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NASA uses a plane to launch a craft to the very edge of space

Northrop Grumman’s L-1011 aircraft, Stargazer, prepares for takeoff at the Cape Canaveral Air Force Station Skid Strip in Florida on Oct. 10, 2019. Attached beneath the aircraft is the company’s Pegasus XL rocket, carrying NASA’s Ionospheric Connection Explorer (ICON). NASA

NASA has launched a new spacecraft, the Ionospheric Connection Explorer (ICON), for exploring the radiation-filled and inhospitable border between our planet’s atmosphere and space. On Thursday, the ICON spacecraft was carried aboard a Northrop Grumman Stargazer L-1011 aircraft that took it to an altitude of 39,000 feet before being deployed on a Northrop Grumman Pegasus XL rocket, whose automated systems launched it into space.

The combination of plane and rocket was used to place ICON in a region of the upper atmosphere called the ionosphere, at an altitude of about 360 miles. This region marks the inner edge of the magnetosphere, where there is heavy radiation creating space weather. This radiation is important to study because it not only affects machinery but can also have deleterious effects on the health of astronauts.

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It has traditionally been difficult to research the ionosphere as it is too low for spacecraft to study and too high for balloons. The ICON craft is designed to withstand this harsh environment.

“ICON has an important job to do — to help us understand the dynamic space environment near our home,” Nicola Fox, director for heliophysics at NASA Headquarters in Washington, said in a statement. “ICON will be the first mission to simultaneously track what’s happening in Earth’s upper atmosphere and in space to see how the two interact, causing the kind of changes that can disrupt our communications systems.”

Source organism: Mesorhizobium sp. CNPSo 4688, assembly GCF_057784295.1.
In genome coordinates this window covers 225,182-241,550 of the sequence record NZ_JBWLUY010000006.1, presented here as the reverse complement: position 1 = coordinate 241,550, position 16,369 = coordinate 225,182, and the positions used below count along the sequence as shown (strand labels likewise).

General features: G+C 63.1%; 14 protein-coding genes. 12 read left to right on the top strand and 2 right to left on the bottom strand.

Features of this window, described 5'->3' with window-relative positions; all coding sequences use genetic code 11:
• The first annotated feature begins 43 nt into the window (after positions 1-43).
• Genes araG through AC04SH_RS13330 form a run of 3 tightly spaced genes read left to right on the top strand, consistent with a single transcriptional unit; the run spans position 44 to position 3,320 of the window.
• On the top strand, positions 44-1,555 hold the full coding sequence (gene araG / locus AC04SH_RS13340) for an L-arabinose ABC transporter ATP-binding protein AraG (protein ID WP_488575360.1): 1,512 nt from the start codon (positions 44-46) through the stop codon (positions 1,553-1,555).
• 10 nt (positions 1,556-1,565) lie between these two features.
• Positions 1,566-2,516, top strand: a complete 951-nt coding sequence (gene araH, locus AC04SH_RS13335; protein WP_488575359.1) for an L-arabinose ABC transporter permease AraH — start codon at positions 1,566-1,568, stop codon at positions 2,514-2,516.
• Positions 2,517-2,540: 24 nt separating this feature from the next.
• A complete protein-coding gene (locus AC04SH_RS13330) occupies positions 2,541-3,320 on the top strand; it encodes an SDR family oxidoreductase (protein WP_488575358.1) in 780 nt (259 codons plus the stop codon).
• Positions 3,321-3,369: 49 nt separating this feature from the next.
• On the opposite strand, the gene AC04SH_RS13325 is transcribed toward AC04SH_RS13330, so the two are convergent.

In order to study this complex region, ICON is armed with four instruments: The Michelson Interferometer for Global High-resolution Thermospheric Imaging (MIGHTI) for observing the temperature of the atmosphere; the Ion Velocity Meter (IVM) for observing how fast charged particles move in the atmosphere; the Extreme Ultra-Violet instrument (EUV) for taking images of oxygen in the atmosphere, and the Far Ultra-Violet instrument (FUV) for capturing images of the atmospheric in the ultraviolet spectrum.

“We put as much capability on this satellite that could possibly fit on the payload deck,” Thomas Immel, the principal investigator for ICON at the University of California, Berkeley, said in the same statement. “All those instruments are focused on the ionosphere in a completely new science mission that starts now.”

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